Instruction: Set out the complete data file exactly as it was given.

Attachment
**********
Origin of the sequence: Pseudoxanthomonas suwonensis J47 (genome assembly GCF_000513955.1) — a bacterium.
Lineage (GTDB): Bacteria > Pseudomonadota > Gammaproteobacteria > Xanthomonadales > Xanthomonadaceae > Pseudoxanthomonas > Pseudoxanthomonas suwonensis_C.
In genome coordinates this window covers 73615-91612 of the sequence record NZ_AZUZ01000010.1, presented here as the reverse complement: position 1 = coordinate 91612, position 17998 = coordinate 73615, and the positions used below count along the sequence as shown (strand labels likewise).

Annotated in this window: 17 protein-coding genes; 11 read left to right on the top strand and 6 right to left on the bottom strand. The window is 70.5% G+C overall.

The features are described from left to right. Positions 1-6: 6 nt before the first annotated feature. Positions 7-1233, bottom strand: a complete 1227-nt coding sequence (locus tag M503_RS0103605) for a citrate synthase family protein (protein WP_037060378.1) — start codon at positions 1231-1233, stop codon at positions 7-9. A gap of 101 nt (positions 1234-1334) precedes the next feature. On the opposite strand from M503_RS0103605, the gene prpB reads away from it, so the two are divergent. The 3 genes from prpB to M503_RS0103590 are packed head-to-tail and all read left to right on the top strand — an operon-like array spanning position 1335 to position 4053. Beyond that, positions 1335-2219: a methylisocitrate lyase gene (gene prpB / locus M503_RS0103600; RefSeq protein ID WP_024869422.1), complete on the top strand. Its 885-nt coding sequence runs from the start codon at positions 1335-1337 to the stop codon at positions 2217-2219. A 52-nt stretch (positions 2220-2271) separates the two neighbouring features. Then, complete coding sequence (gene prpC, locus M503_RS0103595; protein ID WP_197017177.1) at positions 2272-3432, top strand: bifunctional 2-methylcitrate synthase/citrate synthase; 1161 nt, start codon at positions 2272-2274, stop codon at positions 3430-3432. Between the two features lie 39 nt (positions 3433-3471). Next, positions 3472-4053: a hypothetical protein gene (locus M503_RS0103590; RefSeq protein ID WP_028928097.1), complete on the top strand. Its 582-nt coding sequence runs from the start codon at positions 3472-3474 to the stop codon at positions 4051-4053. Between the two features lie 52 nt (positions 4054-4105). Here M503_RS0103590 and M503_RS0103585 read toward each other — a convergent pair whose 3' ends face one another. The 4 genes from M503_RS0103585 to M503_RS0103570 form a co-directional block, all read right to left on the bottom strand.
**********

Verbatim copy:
Origin of the sequence: Pseudoxanthomonas suwonensis J47 (genome assembly GCF_000513955.1) — a bacterium.
Lineage (GTDB): Bacteria > Pseudomonadota > Gammaproteobacteria > Xanthomonadales > Xanthomonadaceae > Pseudoxanthomonas > Pseudoxanthomonas suwonensis_C.
In genome coordinates this window covers 73615-91612 of the sequence record NZ_AZUZ01000010.1, presented here as the reverse complement: position 1 = coordinate 91612, position 17998 = coordinate 73615, and the positions used below count along the sequence as shown (strand labels likewise).

Annotated in this window: 17 protein-coding genes; 11 read left to right on the top strand and 6 right to left on the bottom strand. The window is 70.5% G+C overall.

The features are described from left to right. Positions 1-6: 6 nt before the first annotated feature. Positions 7-1233, bottom strand: a complete 1227-nt coding sequence (locus tag M503_RS0103605) for a citrate synthase family protein (protein WP_037060378.1) — start codon at positions 1231-1233, stop codon at positions 7-9. A gap of 101 nt (positions 1234-1334) precedes the next feature. On the opposite strand from M503_RS0103605, the gene prpB reads away from it, so the two are divergent. The 3 genes from prpB to M503_RS0103590 are packed head-to-tail and all read left to right on the top strand — an operon-like array spanning position 1335 to position 4053. Beyond that, positions 1335-2219: a methylisocitrate lyase gene (gene prpB / locus M503_RS0103600; RefSeq protein ID WP_024869422.1), complete on the top strand. Its 885-nt coding sequence runs from the start codon at positions 1335-1337 to the stop codon at positions 2217-2219. A 52-nt stretch (positions 2220-2271) separates the two neighbouring features. Then, complete coding sequence (gene prpC, locus M503_RS0103595; protein ID WP_197017177.1) at positions 2272-3432, top strand: bifunctional 2-methylcitrate synthase/citrate synthase; 1161 nt, start codon at positions 2272-2274, stop codon at positions 3430-3432. Between the two features lie 39 nt (positions 3433-3471). Next, positions 3472-4053: a hypothetical protein gene (locus M503_RS0103590; RefSeq protein ID WP_028928097.1), complete on the top strand. Its 582-nt coding sequence runs from the start codon at positions 3472-3474 to the stop codon at positions 4051-4053. Between the two features lie 52 nt (positions 4054-4105). Here M503_RS0103590 and M503_RS0103585 read toward each other — a convergent pair whose 3' ends face one another. The 4 genes from M503_RS0103585 to M503_RS0103570 form a co-directional block, all read right to left on the bottom strand.